The 60-cell module (approximately 5’6” x 3’3”) and the 72-cell module (approximately 6’6” x 3’3”). 72-cell modules are most often used for commercial applications and 60-cell modules are the module of choice for residential installs.

The 60-cell modules still have an advantage over larger modules in that they are more rigid, can be carried by one person, and more modules can be fit onto complicated rooftop designs.

Monocrystalline cells are made from a single crystal of ultra pure silicon. They are the original silicon solar cell and they are still the most efficient today. Mono cells are typically a little more expensive since they’re a little more difficult to manufacture. The benefit of mono cells is that they perform slightly better under low light conditions equating to better production on cloudy days versus polycrystalline panels. How much better? Well that is a topic for discussion as there has been little local data to prove this here in Ontario. Suffice to say, you may get up to about .5% better production per annum using mono cells versus using polycrystalline.

Polycrystalline cells are made up of multiple crystals and are generally less expensive to manufacture than mono cells. The gap in performance has narrowed significantly over the years to the point where they are very close. Since Polycrystalline panels are made up of several crystals, this means that they also absorb less sunlight and produce slightly less than mono cells per metre squared.

The National Renewable Energy Laboratory offers a useful guide when determining how much your property’s value will go up. According to its research, each additional $1 in energy bill savings (from your solar installation) adds $20 to your home’s total value.

Yes, however research out of the United States suggests the solar panels actually increase the equity in your home and you can get a higher purchase price during the sale of your home.

Excess power will flow out to the grid, and essentially spin your meter backwards. You will get credit for the excess power you produce.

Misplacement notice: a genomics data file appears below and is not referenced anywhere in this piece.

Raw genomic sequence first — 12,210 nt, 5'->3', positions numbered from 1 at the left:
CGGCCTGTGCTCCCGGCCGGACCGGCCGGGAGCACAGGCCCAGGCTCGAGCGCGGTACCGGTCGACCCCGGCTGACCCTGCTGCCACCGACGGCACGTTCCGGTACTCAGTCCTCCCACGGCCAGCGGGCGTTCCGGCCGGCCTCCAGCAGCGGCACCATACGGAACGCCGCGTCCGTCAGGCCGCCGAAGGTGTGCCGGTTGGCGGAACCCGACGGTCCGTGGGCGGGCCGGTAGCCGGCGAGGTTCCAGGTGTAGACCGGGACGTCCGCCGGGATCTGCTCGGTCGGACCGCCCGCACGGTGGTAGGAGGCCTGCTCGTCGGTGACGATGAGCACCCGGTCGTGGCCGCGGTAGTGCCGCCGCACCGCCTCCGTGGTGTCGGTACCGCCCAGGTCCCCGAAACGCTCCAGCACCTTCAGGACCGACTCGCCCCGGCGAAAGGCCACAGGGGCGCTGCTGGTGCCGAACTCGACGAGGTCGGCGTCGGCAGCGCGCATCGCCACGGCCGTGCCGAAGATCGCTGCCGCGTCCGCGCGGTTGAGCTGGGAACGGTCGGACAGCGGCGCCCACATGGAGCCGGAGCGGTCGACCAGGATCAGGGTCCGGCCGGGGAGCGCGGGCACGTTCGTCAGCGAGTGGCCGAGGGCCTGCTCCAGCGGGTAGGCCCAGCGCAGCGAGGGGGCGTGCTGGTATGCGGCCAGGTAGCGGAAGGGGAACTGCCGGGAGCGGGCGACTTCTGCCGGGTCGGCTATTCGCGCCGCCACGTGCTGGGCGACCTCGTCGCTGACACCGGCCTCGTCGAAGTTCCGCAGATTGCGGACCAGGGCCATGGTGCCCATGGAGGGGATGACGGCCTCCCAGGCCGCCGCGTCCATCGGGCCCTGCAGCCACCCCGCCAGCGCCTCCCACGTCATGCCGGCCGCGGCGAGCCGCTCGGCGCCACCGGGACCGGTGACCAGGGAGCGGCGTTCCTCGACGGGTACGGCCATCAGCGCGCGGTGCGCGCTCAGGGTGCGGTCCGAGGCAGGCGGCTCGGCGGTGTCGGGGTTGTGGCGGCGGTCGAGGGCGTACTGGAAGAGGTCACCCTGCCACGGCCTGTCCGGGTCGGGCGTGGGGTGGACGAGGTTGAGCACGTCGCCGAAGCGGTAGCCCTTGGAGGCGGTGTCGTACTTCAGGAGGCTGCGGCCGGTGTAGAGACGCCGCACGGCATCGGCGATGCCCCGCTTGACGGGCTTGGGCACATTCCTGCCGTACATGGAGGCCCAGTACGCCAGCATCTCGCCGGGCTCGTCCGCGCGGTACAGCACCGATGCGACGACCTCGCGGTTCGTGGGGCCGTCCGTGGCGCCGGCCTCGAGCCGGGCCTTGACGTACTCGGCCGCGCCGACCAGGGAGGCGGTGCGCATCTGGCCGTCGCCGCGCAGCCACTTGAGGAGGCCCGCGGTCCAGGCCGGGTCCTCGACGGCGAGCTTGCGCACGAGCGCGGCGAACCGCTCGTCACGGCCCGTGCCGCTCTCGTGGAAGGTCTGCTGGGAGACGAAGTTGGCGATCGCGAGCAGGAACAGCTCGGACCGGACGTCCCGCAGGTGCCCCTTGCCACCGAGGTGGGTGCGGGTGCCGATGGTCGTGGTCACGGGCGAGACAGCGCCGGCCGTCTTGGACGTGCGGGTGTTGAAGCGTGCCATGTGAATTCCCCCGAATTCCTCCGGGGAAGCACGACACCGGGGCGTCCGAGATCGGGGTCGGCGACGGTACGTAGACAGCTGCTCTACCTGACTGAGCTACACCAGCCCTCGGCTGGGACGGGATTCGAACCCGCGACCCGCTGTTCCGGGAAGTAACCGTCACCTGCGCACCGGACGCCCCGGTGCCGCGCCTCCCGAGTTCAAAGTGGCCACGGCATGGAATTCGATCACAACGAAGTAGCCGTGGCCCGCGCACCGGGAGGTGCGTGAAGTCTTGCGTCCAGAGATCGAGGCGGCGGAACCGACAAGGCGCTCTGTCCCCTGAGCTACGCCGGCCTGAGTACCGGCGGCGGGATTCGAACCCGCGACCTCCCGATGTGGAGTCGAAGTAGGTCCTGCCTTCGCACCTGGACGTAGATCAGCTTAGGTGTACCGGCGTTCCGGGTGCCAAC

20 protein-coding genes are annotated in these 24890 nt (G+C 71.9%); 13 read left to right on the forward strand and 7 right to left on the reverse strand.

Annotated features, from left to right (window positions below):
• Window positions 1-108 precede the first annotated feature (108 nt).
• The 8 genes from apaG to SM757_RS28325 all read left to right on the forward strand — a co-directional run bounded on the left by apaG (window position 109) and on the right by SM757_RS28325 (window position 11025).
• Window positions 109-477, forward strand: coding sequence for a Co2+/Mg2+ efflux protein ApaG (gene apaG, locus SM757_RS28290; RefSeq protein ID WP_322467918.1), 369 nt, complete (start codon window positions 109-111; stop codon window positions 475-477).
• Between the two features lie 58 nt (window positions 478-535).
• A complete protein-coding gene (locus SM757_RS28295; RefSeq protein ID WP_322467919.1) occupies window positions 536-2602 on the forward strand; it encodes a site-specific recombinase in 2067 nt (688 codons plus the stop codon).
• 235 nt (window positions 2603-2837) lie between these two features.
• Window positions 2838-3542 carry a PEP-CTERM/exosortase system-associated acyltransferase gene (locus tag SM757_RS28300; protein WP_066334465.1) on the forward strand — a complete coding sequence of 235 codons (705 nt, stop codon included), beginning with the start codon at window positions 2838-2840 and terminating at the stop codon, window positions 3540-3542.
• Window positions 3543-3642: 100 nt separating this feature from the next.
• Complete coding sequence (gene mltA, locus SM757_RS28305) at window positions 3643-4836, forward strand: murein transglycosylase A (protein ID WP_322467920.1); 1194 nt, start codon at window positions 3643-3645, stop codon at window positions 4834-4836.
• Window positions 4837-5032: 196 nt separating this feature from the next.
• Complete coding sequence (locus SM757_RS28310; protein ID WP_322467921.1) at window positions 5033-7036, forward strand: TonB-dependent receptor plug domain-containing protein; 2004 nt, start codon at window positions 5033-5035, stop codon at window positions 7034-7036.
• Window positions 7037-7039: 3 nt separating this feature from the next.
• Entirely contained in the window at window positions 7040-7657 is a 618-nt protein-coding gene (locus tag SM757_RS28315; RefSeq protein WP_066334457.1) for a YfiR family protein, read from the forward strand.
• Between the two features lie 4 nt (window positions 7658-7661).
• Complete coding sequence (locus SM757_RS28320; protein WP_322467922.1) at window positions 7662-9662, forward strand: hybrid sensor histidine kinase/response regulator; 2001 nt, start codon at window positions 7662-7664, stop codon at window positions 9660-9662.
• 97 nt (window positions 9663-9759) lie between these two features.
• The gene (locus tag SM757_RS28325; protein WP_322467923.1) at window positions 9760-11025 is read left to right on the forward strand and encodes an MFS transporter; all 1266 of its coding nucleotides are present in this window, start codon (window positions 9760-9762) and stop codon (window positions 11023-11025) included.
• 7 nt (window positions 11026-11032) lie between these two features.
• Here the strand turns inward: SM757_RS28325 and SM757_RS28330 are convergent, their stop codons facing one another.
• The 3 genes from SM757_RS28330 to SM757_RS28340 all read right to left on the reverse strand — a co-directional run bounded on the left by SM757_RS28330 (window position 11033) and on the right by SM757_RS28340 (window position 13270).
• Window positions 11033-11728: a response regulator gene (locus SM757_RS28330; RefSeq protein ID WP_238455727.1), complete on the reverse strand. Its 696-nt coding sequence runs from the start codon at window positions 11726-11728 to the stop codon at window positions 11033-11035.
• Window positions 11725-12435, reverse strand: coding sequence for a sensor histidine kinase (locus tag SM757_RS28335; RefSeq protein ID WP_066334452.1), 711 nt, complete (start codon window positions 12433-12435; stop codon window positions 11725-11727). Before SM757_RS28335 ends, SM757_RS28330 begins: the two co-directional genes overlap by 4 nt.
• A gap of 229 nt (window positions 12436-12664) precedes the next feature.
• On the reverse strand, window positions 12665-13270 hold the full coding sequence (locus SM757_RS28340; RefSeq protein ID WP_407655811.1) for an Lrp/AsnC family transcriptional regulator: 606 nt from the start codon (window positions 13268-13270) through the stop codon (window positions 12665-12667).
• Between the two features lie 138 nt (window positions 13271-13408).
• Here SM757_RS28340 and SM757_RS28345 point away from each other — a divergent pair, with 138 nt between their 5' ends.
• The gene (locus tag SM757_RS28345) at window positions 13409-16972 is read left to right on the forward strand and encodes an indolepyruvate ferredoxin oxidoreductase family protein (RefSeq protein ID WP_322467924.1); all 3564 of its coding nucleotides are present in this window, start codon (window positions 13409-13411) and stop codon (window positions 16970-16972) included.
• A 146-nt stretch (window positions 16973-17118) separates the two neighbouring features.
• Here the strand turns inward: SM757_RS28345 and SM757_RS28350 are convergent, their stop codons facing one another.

From a physics point of view, the extra electricity will flow through your distribution (breaker) panel and out to the grid. From there it will flow to the nearest load, which will be your neighbor’s house. During the day when you and your neighbors aren’t home your solar panels will likely be powering your immediate neighbors’ fridges, air conditioners or furnaces.

The panels are dark and gather enough sun to melt some of the snow and normally keep them clear.

With little sunlight during our winter days, Manitoba winters do not yield much electricity compared to the power produced in our summer months.

The cost of snow removal or danger in doing it yourself is much more than what the production will be from the panels in the winter months.

Ideally you are building up a credit in the summer months to help reduce your bill in the winter months. It is always important to understand your annual ROI on these projects, rather than monthly

For a penetrating mount, i.e. sloped roof mount (most residential premises), the penetration has both a flashing (metal flap to re-direct water), and sealant (roof caulking).

For a flat roof (many commercial propertied), we use a non-penetrative installation that has the panels weighed down with concrete blocks.

Absolutely. Most farms are heavy electricity users and can also benefit from various federal tax incentives in addition to the Manitoba Hydro Rebate.

The rebate is available to both residential and commercial applications to a maximum of $200,000. That is a big rebate cheque to install technology that will reduce your electricity bill. We have seen annual ROI’s on the solar investment as high as 12% annually for commercial projects. Contact us now to learn how your farm can benefit and save money on your electricity costs.

530 St. Mary Avenue, Winnipeg, Manitoba R3C 5R8

+1 204 926 8881

Info@SolarManitoba.ca